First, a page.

What You Need to Know About ICE’s Arrests at Courthouses

Written by on April 6, 2017 in Enforcement, Interior Enforcement with 0 Comments

According to their own guidance on the subject, U.S. Immigration and Customs Enforcement (ICE) is supposed to practice restraint when it comes to arresting people at “sensitive locations” such as schools, churches, and hospitals—as well as “any organization assisting children, pregnant women, victims of crime or abuse, or individuals with significant mental or physical disabilities.” Arrests in such locales are permissible under “exigent circumstances” when public safety or national security is at stake.

However, ICE has been rather loose in its interpretation of “exigent circumstances,” as evidenced by arrests they have conducted outside of a church and in front of a school. One category of “sensitive locations” is interestingly absent from ICE guidance on the subject: courthouses. This is a surprising omission given the sensitive nature of the work which takes place in a courthouse—witnesses to crimes providing testimony, jurors deliberating the fate of the accused, and so on.

Sensitive or not, ICE has been arresting people at courthouses. For instance, on February 9, ICE agents took an unauthorized immigrant into custody inside an El Paso courthouse, where she had just been granted a protective order against an abusive ex-boyfriend.

California’s Chief Justice Tani G. Cantil-Sakauye has taken exception to this intrusion upon the court system. On March 16 she wrote to Attorney General Jeff Sessions and Homeland Security Secretary John F. Kelly, pointing out that:

“Our courts are the main point of contact for millions of the most vulnerable Californians in times of anxiety, stress, and crises in their lives. Crime victims, victims of sexual abuse and domestic violence, witnesses to crimes who are aiding law enforcement, limited-English speakers, unrepresented litigants, and children and families all come to our courts seeking justice and due process of law… Our work is critical for ensuring public safety and the efficient administration of justice.”

On those grounds, she argued, “enforcement policies that include stalking courthouses and arresting undocumented immigrants, the vast majority of whom pose no risk to public safety, are neither safe nor fair.” She respectfully requested that ICE refrain from such activities in California.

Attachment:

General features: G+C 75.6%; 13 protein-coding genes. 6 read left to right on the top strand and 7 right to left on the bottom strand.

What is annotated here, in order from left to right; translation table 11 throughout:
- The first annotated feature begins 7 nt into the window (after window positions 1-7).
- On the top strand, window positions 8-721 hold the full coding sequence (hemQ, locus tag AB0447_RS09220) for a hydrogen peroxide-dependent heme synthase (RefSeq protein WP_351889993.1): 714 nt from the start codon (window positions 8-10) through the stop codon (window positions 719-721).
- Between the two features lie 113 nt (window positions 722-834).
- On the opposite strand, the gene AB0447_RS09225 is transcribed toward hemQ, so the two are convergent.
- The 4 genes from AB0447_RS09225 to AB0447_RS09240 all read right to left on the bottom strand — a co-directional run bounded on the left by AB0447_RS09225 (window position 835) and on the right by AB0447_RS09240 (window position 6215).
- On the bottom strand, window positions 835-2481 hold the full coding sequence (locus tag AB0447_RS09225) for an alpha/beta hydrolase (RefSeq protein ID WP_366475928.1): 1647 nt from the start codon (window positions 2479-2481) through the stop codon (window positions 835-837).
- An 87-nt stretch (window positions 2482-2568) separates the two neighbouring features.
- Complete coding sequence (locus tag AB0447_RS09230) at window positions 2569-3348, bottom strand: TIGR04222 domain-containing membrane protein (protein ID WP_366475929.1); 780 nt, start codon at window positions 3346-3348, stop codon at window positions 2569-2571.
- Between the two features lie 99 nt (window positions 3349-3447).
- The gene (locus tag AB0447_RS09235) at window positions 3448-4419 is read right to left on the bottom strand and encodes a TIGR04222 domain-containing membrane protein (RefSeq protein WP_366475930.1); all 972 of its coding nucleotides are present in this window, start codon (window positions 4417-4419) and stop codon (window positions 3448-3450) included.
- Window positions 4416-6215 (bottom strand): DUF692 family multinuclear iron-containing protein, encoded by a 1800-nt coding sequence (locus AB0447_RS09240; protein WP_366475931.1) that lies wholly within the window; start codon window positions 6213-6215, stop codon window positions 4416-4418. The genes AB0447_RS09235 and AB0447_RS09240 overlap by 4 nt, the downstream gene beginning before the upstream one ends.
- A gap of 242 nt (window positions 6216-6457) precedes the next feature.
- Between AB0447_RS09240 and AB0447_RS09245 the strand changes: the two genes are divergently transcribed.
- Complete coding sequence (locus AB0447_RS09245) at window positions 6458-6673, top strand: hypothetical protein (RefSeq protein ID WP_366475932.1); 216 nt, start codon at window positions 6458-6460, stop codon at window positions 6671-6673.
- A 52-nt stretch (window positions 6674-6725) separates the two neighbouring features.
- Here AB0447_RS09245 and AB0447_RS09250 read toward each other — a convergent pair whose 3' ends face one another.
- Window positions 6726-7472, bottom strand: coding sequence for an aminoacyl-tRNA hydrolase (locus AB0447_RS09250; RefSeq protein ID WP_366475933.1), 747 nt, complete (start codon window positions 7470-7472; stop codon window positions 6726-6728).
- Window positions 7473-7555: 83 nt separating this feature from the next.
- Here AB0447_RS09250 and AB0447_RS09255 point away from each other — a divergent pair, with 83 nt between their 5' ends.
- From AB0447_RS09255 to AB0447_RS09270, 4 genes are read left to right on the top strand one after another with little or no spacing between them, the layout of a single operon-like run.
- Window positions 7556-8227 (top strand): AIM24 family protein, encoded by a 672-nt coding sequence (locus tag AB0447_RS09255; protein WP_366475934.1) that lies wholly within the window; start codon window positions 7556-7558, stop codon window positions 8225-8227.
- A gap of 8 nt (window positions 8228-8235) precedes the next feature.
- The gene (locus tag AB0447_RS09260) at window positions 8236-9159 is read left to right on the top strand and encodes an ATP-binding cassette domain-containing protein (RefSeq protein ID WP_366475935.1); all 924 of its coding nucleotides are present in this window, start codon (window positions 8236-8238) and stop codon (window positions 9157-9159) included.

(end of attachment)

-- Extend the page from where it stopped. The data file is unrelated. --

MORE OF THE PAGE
In their response to Cantil-Sakauye, Sessions and Kelly argued that arrests at courthouses were necessary because some states and localities implemented “statutes and ordinances designed to specifically prohibit or hinder ICE from enforcing immigration law,” such as denying officers’ requests to enter prisons and jails to make arrests. In other words, ICE does not seem inclined to place courthouses on the official list of sensitive locations anytime soon, nor likely to follow its own guidance..

Nevertheless, some lawmakers are trying to reign in ICE when it comes to arresting people in sensitive locations. House Democrats from Oregon, New York, and Virginia have proposed a bill—the Protecting Sensitive Locations Act—that would turn ICE’s guidance on the topic into a law prohibiting ICE officers from conducting arrests, searches, interviews, or surveillance at sensitive locations. However, passage is far from certain in the Republican-controlled House.

The issue of sensitive locations may be complicated further if California passes its “state sanctuary” bill, which would prevent law enforcement from cooperating with federal immigration authorities in tracking down and arresting people solely on the basis of their unauthorized status. The bill has already moved successfully though the state Senate.

President Trump has threatened to withhold federal grants from jurisdictions that pass such laws, while ICE already has retaliated against sanctuary cities such as Austin with stepped-up enforcement operations.

This sets the stage for a series of confrontations between the Trump administration and those states and localities that refuse to become the enforcers of federal immigration policies.

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